ONDA Digital is a broadcaster that wants to do things differently. And in doing so it is likely to bring a sigh of relief to film sellers who have recently seen prices plateau.
But, as the operator of only the second digital terrestrial television network in Europe after the UK's ONdigital, ONDA first of all has to explain the different set of rules it operates under. It then has to go head-to-head with two well-capitalised and aggressive satellite platforms; Telefonica's Via Digital and Canal Plus' CanalSatellite Digital (CSD).
Awarded its nation-wide licences just last June, ONDA now aims to be on air within the second quarter of 2000. It expects to start life with no less than 14 channels, perhaps more if it picks up any further regional franchises. In a country with just five national channels, it has the daunting task of coming up with maybe a dozen unfamiliar channel brands.
"We need to have a very competitive offering," said Ildefonso de Miguel, ONDA's director general. "These will be a selection of first run channels with a mixture of kids, sport, movies and PPV. We are currently talking to the majors and to European companies about supplying us the very best quality."
De Miguel admits that it is unlikely that all 14 channels will be own-brand efforts simply buying programming on the open market. Rather several will be bought in channels or Spanish revamps of established international channels. And to feed them he will have to go to the same sources as his two - or three if Canal Plus Spain is considered a separate entity - pay-TV competitors.
"We need to establish new kinds of relations with the studios; different deal terms, different revenue shares. These are the things we will be talking about during NATPE," says Gino Natalicchio, ONDA head of programming, content and interactive services. "We have to explain how good a distribution network we have and what a user-friendly system we have. It is very easy, almost plug-and-play and we have proven conditional access technology. We have a faster growing capability than anyone else. And they won't have to wait for three years until we have one million customers."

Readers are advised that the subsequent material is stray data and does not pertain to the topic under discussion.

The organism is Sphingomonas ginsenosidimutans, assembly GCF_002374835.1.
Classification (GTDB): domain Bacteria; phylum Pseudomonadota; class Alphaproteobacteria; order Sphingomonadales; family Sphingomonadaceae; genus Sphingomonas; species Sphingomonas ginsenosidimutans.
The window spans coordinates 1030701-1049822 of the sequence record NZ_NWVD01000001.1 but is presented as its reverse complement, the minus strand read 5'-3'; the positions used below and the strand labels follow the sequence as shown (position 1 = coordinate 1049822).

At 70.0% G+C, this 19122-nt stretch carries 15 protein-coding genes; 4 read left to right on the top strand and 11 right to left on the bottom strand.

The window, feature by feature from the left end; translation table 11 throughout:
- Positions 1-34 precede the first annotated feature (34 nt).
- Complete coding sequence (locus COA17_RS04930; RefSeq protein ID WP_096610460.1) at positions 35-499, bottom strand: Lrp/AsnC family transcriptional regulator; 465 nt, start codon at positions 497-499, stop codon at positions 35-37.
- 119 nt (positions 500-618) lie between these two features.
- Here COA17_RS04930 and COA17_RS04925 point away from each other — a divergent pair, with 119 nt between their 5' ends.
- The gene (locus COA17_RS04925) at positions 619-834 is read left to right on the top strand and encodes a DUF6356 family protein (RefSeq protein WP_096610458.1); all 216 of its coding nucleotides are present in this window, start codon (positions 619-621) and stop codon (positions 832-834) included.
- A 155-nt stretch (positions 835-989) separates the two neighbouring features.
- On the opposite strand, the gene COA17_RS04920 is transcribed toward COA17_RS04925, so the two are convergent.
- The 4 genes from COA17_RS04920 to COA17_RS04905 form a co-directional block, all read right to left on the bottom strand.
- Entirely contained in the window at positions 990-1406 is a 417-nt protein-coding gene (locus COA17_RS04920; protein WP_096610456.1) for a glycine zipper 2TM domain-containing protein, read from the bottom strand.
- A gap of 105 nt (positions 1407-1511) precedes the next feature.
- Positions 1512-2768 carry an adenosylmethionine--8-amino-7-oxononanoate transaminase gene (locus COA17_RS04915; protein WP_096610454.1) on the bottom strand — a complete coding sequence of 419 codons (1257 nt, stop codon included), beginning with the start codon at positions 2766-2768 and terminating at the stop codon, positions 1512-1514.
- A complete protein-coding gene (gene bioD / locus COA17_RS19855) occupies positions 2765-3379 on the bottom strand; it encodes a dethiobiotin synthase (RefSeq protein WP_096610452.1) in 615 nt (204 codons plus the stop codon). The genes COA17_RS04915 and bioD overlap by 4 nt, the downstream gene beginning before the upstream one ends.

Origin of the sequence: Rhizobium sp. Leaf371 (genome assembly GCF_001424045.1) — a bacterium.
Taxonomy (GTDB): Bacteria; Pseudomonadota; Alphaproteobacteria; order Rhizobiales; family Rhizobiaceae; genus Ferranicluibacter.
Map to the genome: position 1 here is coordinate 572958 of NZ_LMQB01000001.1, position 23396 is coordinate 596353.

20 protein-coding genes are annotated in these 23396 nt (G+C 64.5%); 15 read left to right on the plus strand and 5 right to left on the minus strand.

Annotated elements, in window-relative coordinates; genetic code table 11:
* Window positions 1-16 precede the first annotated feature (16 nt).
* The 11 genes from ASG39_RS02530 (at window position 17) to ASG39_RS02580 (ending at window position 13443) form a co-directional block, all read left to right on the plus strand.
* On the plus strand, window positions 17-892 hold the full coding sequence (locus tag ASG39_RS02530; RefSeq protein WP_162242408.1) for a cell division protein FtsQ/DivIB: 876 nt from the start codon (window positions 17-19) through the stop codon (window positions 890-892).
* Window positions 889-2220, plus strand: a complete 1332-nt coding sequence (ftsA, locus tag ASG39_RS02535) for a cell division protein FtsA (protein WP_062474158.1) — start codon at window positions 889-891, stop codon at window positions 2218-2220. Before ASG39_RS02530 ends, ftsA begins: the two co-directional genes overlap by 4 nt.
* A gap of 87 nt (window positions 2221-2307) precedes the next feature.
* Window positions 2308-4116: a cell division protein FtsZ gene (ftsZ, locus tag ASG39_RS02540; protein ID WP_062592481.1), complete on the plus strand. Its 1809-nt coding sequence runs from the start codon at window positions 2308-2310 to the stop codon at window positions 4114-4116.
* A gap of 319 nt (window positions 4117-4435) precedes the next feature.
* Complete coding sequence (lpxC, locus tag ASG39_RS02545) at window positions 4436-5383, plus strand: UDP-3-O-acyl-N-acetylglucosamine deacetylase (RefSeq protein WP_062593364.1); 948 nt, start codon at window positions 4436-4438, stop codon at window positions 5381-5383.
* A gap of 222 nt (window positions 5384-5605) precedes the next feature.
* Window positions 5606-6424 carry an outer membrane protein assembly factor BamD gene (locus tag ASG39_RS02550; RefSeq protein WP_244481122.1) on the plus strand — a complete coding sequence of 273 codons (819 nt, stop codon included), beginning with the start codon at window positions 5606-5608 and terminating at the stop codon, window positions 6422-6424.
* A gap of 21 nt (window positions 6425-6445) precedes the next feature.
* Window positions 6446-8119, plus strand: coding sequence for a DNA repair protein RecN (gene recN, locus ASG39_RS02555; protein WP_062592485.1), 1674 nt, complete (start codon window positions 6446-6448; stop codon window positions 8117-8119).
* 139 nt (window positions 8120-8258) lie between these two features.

"Suppliers have been very receptive to what we have been telling them as we will solve the bottleneck in a growing market in which cable does not exist and satellite is difficult and expensive," says Natalicchio. He suggests that local and foreign suppliers have been disappointed by the slow pace of growth of Spain's digital subscribers. Others would disagree: Via Digital this week announced a 30% rise in the last six months, bringing its total to 450,000, compared with CSD's 825,000.
De Miguel says that ONDA's launch will also hasten other changes to the Spanish TV market. "The Warner-AOL deal was about matching content with delivery. Digital Terrestrial Television (DTT) is the answer as to how to replicate that in Spain. Free-to-air will remain very important if DTT can maintain its leadership. And we will be able to offer one-stop-shopping of pay-TV and free-TV."
De Miguel and Natalicchio foresee few problems concerning broadcast windows. "It should be possible to stretch some windows and fill in others," says Natalicchio, who anticipates that three to five of the new channels will be pay-per-view. "There will be some overlap with the films that are screening on Canal or Via's PPV services, but we may also go for some exclusive deals."
And if that were not enough to make content owners think twice before renewing their existing arrangements with CSD or Via, ONDA points to almost limitless demand in the future. Once conventional analogue terrestrial TV is switched off in about 2010, the number of multiplexes increases and possible channels spiral to over 250. While some of those will be reserved for its terrestrial rivals, ONDA would be expected to win several more frequencies - and it is hoping to win still more at a regional level.